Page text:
Again, don’t panic. The dryer thing is just an example. And as long as the lint stuck in it isn’t restricting any air flow, you’re in the green. But this issue comes up especially with exhaust systems on automobiles, and it can get really nasty and even damage or restrict your engine's output. So why bring it up with Bull bars?
The second big issue with crush bending is that those crinkles and cracks are weakening the structure of the pipe or hollow metal tube. With exhaust systems and dryer vents, this isn’t as big of a deal. Hopefully you are using an exhaust pipe to try to absorb impact damage or sword fighting with dryer vent tubes. No judgment here if you’re doing the latter. What you do in the comfort of your backyard or in the town park when LARPING wearing Harry Potter garb is your own business.
The point is, Crush Bending weakens the structural integrity of the pipe or tube. And when you’re talking about Bull Bars, that’s a real problem. You want your Bull Bar to absorb as much impact force as possible. And crush bending limits that absorption. In fact, Crush Bent pipes are much more likely to snap or break at the bend than ones which are created using a Mandrel Bend.
What’s a Mandrel Bend?
How is a Mandrel Bend created?
Mandrel Bending is a process of bending tubing using a metal rod, which is inserted into one end of the tube, while a clamp holds the other end in place. Rotating the rod forces the tube to bend, creating a perfect curve that is both smooth and super strong, maintaining good molecular structure.
While Mandrel bending is great for reducing resistance in vent pipes, like an exhaust, it also keeps the metal as strong or as close as possible to what it was before the bend. This is especially important when it comes to Bull Bars.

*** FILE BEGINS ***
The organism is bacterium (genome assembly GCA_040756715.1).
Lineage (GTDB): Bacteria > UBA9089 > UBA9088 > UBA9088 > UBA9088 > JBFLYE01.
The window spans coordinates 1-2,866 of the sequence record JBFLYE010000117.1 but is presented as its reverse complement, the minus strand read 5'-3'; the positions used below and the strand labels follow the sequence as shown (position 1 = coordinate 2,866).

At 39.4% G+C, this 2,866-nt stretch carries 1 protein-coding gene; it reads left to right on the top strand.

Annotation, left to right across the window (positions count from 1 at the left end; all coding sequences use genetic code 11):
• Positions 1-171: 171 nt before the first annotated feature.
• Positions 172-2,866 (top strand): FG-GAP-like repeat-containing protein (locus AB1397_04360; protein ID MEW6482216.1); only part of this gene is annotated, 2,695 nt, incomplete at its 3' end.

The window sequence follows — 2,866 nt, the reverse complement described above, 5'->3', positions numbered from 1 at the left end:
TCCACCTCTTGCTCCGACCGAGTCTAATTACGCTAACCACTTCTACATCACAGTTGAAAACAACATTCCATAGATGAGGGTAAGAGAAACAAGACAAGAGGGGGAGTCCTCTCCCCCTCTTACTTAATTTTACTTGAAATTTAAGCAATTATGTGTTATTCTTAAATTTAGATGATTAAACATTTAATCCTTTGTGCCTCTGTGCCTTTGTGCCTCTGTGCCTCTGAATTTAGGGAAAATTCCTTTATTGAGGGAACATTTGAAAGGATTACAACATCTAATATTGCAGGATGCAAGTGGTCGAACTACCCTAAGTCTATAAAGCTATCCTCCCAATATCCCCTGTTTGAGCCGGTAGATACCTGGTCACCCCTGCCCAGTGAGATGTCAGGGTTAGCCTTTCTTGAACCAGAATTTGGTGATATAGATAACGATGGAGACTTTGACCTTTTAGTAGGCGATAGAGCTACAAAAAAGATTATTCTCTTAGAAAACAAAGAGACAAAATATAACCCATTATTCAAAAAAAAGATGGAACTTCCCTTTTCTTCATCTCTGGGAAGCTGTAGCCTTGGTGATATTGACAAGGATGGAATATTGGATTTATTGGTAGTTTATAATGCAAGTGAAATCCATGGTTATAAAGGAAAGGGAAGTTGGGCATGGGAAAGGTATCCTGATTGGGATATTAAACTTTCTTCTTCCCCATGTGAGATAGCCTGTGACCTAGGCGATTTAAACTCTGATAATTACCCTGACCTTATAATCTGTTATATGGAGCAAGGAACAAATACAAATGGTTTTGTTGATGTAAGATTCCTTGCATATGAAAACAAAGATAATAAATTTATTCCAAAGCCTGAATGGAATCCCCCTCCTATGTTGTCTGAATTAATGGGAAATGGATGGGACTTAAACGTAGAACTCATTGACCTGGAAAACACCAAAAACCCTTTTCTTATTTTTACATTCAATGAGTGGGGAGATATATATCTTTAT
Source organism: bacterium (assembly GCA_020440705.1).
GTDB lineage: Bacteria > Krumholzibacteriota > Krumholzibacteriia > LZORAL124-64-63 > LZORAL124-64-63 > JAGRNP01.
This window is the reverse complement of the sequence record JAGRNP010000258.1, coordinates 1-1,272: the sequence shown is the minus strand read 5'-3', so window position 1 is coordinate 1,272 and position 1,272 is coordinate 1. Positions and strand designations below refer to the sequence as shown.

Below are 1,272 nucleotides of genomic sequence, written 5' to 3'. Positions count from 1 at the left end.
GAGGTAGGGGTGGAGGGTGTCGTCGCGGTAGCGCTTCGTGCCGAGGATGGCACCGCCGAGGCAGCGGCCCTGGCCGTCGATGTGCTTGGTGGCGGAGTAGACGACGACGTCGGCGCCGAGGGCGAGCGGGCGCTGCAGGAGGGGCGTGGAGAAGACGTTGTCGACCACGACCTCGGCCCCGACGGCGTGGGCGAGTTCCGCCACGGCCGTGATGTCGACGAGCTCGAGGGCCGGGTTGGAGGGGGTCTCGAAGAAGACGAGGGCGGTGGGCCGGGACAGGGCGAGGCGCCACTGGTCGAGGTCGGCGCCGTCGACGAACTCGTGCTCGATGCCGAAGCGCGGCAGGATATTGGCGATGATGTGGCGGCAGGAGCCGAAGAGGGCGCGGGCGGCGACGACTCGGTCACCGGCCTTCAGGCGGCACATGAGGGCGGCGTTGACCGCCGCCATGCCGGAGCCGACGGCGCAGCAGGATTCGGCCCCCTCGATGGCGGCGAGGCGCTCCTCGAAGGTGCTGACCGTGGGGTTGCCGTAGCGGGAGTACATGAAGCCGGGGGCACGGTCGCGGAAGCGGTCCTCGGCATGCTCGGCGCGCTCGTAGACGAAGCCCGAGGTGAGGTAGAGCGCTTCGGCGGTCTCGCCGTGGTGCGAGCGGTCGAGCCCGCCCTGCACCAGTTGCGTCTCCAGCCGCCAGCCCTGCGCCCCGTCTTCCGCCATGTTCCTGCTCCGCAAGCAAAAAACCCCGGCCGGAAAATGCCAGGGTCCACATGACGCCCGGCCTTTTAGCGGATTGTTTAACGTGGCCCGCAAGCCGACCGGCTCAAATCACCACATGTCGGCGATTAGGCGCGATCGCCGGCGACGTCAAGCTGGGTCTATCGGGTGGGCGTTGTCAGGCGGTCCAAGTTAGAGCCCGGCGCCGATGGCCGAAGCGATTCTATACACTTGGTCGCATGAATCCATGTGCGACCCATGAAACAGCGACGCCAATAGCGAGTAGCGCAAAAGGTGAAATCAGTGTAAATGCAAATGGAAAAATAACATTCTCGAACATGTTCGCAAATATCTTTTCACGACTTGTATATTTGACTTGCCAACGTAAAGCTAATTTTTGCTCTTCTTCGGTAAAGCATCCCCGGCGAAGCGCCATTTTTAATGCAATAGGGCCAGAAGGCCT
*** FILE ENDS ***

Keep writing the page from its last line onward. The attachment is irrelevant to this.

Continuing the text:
If you are looking to a Bull Bar in order to protect your vehicle from damage during a collision, we highly recommend you go with a bar that was created using Mandrel Bends. Most of the bull bars we carry are manufactured using this technique. Nevertheless, we want you to be as informed as possible.
Some Final Words on Bull Bars
So now that you know at least more than you probably did before about Bull Bars, it's time to get shopping. We hope this guide to all things Bull Bars was useful to you, and that you will pick up your next Bull Bar here at Midwest Aftermarket.
Midwest Aftermarket's collection of bull bars, front bumpers, truck rear bumpers, and much more includes all the leading styles and brands. Midwest Aftermarket is the #1 online retailer for aftermarket truck and Jeep accessories, selling products at the lowest prices and providing the best customer service in the industry. With the goal to provide the highest quality product with the fastest shipping at affordable prices, look no further for your vehicle’s aftermarket accessories. From UTV’s to Jeep-fanatics to F150’s or Chevy Silverado’s, Midwest Aftermarket will give you the customer support you deserve.